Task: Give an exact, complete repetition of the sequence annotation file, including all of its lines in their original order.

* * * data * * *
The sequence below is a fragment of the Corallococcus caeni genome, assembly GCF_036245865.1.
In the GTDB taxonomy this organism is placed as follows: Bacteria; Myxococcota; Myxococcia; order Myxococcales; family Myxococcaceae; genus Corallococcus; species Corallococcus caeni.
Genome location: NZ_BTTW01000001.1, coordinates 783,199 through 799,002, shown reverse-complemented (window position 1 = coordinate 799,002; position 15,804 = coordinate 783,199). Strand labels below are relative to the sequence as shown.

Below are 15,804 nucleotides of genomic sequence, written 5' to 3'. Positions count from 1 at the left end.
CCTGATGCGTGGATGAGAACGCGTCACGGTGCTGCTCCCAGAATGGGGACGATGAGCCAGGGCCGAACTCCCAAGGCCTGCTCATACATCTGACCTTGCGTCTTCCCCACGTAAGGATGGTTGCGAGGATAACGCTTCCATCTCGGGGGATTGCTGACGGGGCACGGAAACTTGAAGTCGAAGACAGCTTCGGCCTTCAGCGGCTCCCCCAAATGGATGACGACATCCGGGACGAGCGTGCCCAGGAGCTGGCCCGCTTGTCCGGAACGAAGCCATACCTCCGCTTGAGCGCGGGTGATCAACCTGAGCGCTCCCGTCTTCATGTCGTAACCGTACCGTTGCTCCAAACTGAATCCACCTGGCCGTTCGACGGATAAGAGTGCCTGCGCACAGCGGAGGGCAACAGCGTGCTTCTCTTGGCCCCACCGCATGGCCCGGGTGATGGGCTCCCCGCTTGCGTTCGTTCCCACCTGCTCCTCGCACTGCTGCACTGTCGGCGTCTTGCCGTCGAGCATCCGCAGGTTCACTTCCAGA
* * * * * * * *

The sequence below is a fragment of the Corallococcus caeni genome, assembly GCF_036245865.1.
In the GTDB taxonomy this organism is placed as follows: Bacteria; Myxococcota; Myxococcia; order Myxococcales; family Myxococcaceae; genus Corallococcus; species Corallococcus caeni.
Genome location: NZ_BTTW01000001.1, coordinates 783,199 through 799,002, shown reverse-complemented (window position 1 = coordinate 799,002; position 15,804 = coordinate 783,199). Strand labels below are relative to the sequence as shown.

Below are 15,804 nucleotides of genomic sequence, written 5' to 3'. Positions count from 1 at the left end.
CCTGATGCGTGGATGAGAACGCGTCACGGTGCTGCTCCCAGAATGGGGACGATGAGCCAGGGCCGAACTCCCAAGGCCTGCTCATACATCTGACCTTGCGTCTTCCCCACGTAAGGATGGTTGCGAGGATAACGCTTCCATCTCGGGGGATTGCTGACGGGGCACGGAAACTTGAAGTCGAAGACAGCTTCGGCCTTCAGCGGCTCCCCCAAATGGATGACGACATCCGGGACGAGCGTGCCCAGGAGCTGGCCCGCTTGTCCGGAACGAAGCCATACCTCCGCTTGAGCGCGGGTGATCAACCTGAGCGCTCCCGTCTTCATGTCGTAACCGTACCGTTGCTCCAAACTGAATCCACCTGGCCGTTCGACGGATAAGAGTGCCTGCGCACAGCGGAGGGCAACAGCGTGCTTCTCTTGGCCCCACCGCATGGCCCGGGTGATGGGCTCCCCGCTTGCGTTCGTTCCCACCTGCTCCTCGCACTGCTGCACTGTCGGCGTCTTGCCGTCGAGCATCCGCAGGTTCACTTCCAGA